The main content creation tools in Encore’s workflow include Autodesk 3ds Max and Maya, and Foundry’s Nuke. Everything from assets to shots are tracked through Shotgun. Artists also rely heavily on Encomp, a proprietary tool built into Nuke to tie into Shotgun to allow for reduced file system interaction from a compositing standpoint, and better manage assets for shots. When artists have Nuke open using Encomp, any relevant data such as the latest references, plates, 3D elements, or camera track, appears in front of them pulled from Shotgun directly into Nuke.
Rather than assign artists to specific shows, Encore taps all its artists for work across shows, allowing them to work on a range of projects. “Artists float according to specialty,” said Taranyan. “We like everyone to have a general understanding of all shows so that we can shift talent around based on need. From a pipeline perspective, Shotgun helps us stay organized and lets us work in this manner. Before we had our current system in place, it was like the Wild West where every show producer/coordinator would organize things their own way.”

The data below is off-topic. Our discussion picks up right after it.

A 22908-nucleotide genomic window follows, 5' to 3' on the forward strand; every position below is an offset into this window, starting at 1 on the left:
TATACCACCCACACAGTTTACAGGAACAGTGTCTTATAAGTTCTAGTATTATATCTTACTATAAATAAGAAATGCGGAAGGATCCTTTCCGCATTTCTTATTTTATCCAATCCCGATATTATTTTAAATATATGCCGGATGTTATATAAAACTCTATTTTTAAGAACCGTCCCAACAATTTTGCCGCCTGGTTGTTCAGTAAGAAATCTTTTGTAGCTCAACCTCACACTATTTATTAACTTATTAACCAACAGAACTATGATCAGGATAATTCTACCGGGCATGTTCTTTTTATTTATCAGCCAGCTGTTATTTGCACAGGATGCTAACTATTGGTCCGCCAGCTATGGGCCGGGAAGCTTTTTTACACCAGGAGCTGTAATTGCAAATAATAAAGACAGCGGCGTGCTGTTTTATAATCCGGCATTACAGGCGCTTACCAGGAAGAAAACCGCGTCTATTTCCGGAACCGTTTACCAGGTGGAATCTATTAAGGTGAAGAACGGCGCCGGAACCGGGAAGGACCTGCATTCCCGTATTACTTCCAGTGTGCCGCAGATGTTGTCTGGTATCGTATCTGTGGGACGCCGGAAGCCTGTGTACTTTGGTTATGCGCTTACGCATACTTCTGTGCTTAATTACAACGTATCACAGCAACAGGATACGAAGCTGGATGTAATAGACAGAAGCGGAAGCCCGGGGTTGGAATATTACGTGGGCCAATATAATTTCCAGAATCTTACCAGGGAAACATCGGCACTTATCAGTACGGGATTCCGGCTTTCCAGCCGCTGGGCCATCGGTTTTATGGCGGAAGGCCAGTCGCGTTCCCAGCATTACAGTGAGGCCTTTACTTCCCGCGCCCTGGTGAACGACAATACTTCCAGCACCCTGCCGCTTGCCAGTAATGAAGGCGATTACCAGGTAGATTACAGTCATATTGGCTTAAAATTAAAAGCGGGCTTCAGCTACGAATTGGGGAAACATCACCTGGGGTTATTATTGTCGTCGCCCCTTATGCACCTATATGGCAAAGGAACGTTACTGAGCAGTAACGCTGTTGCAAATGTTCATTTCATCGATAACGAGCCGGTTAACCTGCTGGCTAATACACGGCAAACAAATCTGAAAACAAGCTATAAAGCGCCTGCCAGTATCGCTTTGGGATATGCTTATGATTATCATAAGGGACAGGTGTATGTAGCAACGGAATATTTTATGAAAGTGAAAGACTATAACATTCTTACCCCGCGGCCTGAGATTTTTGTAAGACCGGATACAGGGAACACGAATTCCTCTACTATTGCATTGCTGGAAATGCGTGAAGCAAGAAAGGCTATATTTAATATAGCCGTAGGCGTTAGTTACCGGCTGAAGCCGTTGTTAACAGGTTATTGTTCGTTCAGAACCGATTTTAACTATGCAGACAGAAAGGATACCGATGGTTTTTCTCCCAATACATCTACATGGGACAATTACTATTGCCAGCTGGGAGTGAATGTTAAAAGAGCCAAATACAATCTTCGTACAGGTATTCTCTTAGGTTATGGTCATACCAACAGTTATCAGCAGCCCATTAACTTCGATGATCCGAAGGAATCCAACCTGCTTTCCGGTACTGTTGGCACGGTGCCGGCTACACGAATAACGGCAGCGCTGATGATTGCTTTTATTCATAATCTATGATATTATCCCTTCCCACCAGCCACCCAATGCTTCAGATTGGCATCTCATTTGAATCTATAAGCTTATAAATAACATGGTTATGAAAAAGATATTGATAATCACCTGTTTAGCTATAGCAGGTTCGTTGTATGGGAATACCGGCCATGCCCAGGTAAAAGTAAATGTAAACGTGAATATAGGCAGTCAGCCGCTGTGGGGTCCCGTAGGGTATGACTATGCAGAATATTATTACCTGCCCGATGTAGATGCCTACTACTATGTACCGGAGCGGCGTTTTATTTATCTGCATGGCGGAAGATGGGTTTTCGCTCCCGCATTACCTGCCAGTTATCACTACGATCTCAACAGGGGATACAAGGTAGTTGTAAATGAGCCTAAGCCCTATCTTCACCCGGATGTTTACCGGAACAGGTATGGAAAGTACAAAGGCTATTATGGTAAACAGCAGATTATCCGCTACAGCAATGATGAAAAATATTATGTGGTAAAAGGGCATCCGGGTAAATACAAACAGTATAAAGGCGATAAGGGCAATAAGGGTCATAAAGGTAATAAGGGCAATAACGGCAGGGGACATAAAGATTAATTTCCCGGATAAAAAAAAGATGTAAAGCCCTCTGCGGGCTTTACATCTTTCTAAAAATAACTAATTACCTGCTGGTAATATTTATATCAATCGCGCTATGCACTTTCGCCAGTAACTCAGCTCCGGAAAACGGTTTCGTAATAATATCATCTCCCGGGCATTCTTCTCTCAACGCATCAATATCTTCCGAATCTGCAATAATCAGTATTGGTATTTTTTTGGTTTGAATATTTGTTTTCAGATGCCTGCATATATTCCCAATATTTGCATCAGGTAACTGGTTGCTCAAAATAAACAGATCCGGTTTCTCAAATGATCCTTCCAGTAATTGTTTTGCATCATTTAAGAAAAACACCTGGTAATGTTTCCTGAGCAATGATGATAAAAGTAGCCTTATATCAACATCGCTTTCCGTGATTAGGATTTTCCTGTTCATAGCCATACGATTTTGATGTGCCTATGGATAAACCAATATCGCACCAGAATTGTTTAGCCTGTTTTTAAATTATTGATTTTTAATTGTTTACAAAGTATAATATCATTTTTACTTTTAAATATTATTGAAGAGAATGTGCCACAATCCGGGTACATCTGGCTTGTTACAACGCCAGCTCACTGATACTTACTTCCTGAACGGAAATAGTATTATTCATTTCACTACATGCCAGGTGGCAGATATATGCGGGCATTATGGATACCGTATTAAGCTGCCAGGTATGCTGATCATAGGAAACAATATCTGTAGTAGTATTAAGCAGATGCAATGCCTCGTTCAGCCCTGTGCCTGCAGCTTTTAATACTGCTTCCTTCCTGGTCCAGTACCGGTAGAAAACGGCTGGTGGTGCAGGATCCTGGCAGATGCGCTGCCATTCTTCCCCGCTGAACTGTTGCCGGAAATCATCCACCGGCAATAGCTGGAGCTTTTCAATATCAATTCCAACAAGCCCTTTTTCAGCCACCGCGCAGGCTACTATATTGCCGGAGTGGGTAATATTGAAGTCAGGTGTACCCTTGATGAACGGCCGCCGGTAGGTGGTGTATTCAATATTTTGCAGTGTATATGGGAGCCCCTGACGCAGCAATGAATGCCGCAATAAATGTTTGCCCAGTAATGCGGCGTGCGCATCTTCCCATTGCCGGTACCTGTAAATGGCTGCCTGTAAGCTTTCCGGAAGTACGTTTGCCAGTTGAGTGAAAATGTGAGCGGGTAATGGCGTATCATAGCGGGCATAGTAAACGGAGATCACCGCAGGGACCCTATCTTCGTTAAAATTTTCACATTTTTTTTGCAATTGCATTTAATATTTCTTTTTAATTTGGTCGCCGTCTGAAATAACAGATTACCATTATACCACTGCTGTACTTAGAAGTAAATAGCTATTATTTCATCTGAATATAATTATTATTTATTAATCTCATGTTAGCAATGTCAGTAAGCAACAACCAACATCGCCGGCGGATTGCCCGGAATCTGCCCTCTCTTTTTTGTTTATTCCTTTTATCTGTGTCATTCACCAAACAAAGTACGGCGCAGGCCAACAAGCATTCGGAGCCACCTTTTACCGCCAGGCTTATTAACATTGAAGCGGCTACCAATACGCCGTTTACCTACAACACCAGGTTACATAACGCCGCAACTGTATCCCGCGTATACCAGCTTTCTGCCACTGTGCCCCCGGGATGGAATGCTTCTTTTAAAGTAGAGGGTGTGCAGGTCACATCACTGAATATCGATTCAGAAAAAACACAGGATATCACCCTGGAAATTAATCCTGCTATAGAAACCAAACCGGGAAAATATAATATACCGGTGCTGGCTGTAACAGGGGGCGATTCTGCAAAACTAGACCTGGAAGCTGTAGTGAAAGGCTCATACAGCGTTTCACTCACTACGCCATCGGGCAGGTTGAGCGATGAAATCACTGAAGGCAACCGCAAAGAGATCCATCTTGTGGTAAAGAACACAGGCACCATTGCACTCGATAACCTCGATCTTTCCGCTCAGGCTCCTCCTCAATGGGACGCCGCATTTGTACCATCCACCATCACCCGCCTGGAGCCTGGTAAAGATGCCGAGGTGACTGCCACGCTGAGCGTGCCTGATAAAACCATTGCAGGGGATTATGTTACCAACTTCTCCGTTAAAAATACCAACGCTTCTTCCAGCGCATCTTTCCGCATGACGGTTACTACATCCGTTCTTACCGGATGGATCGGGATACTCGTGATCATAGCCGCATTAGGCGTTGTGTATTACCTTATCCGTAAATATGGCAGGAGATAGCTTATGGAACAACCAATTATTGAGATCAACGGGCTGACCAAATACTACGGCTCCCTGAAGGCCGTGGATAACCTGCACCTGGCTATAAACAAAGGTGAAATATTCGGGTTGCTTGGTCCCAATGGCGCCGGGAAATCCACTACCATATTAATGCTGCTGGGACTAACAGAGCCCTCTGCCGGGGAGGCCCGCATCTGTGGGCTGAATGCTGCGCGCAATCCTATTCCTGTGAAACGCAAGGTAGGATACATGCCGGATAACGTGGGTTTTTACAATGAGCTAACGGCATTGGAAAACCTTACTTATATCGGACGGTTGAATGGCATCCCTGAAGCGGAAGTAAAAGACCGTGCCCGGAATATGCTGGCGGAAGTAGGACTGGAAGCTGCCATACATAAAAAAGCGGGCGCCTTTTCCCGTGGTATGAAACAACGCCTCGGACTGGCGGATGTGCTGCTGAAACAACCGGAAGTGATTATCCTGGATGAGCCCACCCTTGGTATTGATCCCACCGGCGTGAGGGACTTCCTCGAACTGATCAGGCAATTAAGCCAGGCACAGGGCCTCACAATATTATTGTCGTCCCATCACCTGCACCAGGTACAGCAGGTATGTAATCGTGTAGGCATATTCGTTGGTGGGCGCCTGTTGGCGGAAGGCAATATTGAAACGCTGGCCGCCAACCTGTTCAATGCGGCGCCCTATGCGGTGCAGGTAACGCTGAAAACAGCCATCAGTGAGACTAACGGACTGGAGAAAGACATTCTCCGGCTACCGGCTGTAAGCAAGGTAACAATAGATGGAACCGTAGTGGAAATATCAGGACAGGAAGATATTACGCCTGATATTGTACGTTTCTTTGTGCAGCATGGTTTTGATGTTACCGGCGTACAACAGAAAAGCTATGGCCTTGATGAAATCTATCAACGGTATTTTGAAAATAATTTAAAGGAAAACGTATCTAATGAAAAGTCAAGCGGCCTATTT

In addition to sharing artists, Encore uses assets across certain shows. Approximately 1,000 different assets, including characters, vehicles, and props are being tracked in Shotgun. They can be tracked to a specific show, but artists often use them for multiple shows, making adjustments as the creative requires. Any time an asset adjustment is made, it’s tracked in Shotgun. Having assets organized and centralized is particularly helpful for crossover episodes, which regularly pop up each season.